ABB, the leading power and automation technology group, today announced the introduction of a new DC (direct current) electrical system for marine applications. The new system is part of a revival of power solutions using DC electricity, and will provide highly efficient power distribution and electric propulsion for a wide range of vessels.
It is designed for ships with low-voltage onboard power systems, such as offshore support vessels, tug boats, ferries and yachts, and can reduce fuel consumption and emissions by up to 20 percent.
In traditional electrical propulsion vessels, multiple DC connections are made from the AC circuit to thrusters and propulsion drives, which account for more than 80 percent of electrical power consumption. ABB’s onboard DC system represents a step forward in optimized propulsion by connecting all DC links and distributing the power through one main DC circuit.
“We are seeing a revival that is making DC the technology of choice for many power transmission solutions, battery storage and other energy supply applications,” said Veli-Matti Reinikkala, head of ABB’s Process Automation division. “With an onboard DC solution, we can vary generator speed to optimize fuel consumption and improve a ship’s operational efficiency by up to 20 percent compared with traditional AC powered systems. This forward-thinking solution will help maximize the energy efficiency and power reliability of our customers’ vessels, and prepare them for future operating challenges like more stringent environmental regulations, higher fuel prices and the availability of new fuel sources.”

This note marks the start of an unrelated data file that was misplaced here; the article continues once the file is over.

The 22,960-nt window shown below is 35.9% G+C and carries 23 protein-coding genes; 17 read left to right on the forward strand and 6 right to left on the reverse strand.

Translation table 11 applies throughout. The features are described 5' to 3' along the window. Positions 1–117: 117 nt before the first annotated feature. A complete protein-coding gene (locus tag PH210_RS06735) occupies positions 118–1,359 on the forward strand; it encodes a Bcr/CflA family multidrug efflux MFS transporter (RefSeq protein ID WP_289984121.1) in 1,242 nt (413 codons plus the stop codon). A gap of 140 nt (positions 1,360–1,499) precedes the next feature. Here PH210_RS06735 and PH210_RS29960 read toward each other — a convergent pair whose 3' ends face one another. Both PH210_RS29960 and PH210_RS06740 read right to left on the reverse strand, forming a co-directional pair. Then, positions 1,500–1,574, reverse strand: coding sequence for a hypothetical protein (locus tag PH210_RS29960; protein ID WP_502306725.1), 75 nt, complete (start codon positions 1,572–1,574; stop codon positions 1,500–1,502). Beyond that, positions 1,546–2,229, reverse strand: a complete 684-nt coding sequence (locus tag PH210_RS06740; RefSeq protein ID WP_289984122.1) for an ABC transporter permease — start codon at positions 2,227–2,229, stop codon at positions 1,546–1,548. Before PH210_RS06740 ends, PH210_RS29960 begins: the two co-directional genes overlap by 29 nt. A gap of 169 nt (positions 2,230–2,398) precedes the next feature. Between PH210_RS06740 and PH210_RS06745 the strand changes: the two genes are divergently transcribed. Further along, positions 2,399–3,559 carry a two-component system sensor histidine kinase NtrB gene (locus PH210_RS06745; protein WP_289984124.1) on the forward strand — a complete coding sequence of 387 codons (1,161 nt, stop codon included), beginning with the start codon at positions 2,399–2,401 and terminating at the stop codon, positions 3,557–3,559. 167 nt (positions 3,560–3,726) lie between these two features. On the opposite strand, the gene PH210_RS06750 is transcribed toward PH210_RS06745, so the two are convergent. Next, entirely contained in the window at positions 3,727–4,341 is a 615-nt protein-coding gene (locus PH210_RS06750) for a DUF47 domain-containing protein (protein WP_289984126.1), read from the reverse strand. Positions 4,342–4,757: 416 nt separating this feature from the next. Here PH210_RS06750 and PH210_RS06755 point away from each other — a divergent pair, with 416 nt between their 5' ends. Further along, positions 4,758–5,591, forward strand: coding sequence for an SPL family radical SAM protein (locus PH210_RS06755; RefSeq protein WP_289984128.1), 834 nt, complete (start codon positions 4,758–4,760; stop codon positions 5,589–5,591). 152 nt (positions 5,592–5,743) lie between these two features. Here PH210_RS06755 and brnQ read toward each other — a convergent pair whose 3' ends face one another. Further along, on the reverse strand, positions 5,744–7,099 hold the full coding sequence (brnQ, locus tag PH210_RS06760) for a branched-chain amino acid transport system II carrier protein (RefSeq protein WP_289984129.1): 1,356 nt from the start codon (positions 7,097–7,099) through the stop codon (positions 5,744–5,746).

ABB’s onboard DC system incorporates proven products already operating on today’s ships, such as AC generators, inverter modules, AC motors, etc, but eliminates the main AC switchgear and transformers.
The advantage of a DC power system is the ship’s engines no longer have to run at a fixed speed. That means the engine’s speed can be adjusted to optimize fuel consumption. It also reduces the footprint of the electrical equipment used by up to 30 percent by eliminating the need for bulky transformers and main switchboards. That leaves more space on the vessels for passengers or cargo, and also provides greater flexibility in the positioning of system components in the vessel.
In addition, ABB’s onboard DC system enables supplementary DC energy sources such as solar panels, fuel cells, or batteries to be plugged directly into the ship’s DC electrical system, for further fuel savings.
ABB is a leader in power and automation technologies that enable utility and industry customers to improve performance while lowering environmental impact. The ABB Group of companies operates in around 100 countries and employs about 124,000 people.
Source: ABB, May 23, 2011.